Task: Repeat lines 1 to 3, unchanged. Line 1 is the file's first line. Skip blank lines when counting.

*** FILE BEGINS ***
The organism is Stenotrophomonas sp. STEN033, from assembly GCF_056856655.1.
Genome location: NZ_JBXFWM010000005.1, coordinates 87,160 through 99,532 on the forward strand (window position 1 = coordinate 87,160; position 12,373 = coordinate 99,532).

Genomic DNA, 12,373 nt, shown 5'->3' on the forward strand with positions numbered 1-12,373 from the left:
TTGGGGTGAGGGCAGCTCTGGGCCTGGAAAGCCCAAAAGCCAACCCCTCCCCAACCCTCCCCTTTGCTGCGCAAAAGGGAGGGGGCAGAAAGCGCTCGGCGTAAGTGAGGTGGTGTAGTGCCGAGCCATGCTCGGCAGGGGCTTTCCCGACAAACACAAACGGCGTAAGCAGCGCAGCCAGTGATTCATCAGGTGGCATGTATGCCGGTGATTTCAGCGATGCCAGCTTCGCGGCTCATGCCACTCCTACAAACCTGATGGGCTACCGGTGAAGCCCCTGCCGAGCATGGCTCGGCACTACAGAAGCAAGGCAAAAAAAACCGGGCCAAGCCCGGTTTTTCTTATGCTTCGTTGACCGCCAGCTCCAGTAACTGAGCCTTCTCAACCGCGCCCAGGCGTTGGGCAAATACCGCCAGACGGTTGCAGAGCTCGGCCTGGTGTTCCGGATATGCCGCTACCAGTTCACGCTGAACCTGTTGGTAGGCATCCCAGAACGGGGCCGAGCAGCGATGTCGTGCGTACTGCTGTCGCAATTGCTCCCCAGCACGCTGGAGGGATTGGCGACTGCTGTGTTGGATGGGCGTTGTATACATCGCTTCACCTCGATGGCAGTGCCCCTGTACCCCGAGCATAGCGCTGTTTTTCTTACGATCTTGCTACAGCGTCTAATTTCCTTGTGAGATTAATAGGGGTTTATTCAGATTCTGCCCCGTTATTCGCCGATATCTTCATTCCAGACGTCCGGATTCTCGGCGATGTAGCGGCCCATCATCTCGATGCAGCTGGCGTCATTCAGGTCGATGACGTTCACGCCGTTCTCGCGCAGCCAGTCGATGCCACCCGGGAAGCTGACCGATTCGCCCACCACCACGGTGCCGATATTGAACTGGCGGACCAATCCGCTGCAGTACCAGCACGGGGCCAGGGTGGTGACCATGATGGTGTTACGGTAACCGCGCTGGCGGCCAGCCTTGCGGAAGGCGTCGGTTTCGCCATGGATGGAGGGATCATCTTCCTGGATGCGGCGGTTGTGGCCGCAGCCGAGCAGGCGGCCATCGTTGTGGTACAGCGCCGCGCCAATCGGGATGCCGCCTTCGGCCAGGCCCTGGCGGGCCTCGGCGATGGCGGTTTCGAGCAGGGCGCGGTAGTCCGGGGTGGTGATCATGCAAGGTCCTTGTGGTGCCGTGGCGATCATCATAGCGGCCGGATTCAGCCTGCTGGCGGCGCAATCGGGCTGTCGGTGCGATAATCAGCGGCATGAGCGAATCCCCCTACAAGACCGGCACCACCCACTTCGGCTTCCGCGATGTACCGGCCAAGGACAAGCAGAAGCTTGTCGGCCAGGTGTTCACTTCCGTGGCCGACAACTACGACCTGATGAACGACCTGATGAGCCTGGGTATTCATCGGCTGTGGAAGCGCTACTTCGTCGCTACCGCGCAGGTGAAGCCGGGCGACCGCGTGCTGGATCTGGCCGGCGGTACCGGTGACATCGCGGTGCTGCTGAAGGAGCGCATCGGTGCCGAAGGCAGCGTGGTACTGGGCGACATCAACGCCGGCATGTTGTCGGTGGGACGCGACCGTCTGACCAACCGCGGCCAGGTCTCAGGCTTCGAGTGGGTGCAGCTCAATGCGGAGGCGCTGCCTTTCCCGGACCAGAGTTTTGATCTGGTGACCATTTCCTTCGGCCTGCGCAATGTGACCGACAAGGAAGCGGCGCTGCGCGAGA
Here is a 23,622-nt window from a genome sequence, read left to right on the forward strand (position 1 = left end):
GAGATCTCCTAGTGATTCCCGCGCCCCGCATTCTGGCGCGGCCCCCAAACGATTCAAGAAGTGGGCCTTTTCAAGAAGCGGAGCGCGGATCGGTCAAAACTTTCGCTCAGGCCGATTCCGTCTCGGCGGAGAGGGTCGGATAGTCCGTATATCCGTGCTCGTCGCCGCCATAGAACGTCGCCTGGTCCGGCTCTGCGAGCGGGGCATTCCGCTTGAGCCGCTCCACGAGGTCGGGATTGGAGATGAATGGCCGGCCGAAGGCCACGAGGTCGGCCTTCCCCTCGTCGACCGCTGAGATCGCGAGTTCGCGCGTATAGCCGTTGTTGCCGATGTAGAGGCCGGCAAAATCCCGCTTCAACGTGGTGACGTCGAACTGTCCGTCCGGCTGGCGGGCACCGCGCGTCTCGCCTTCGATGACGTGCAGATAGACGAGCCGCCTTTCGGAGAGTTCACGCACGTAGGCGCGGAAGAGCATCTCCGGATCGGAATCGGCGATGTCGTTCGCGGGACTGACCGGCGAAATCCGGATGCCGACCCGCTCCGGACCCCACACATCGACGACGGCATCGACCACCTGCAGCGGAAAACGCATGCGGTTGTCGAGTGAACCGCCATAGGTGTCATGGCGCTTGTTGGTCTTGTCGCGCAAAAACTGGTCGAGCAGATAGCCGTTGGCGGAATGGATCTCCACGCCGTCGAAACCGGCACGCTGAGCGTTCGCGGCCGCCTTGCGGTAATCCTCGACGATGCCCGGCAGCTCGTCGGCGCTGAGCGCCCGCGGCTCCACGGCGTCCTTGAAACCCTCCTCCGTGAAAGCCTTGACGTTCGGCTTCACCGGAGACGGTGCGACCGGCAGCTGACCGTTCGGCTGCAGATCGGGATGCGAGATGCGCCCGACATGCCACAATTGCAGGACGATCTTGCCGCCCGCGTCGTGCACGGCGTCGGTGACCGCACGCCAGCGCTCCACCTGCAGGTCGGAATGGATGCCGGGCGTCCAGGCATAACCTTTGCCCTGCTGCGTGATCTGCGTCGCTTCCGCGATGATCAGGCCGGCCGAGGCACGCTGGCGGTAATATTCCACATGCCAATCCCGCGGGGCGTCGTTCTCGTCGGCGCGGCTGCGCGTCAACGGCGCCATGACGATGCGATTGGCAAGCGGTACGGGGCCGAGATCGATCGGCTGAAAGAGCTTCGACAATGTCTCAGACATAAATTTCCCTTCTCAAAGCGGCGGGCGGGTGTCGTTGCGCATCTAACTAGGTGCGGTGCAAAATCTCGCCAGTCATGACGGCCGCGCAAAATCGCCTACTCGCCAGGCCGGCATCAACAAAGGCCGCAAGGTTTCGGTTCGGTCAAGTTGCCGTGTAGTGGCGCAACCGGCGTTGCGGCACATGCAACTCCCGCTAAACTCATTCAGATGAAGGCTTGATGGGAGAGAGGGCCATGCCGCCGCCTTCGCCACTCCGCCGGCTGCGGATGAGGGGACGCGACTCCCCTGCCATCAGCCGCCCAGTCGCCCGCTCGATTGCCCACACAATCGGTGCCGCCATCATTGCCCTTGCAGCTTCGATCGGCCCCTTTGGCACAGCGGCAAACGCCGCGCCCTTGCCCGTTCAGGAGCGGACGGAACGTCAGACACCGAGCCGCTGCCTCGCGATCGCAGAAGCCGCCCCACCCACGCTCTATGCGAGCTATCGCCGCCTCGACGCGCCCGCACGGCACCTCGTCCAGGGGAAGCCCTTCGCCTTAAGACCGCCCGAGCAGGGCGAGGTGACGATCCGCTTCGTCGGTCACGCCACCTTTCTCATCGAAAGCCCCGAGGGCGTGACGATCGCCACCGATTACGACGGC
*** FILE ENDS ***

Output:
The organism is Stenotrophomonas sp. STEN033, from assembly GCF_056856655.1.
Genome location: NZ_JBXFWM010000005.1, coordinates 87,160 through 99,532 on the forward strand (window position 1 = coordinate 87,160; position 12,373 = coordinate 99,532).

Genomic DNA, 12,373 nt, shown 5'->3' on the forward strand with positions numbered 1-12,373 from the left: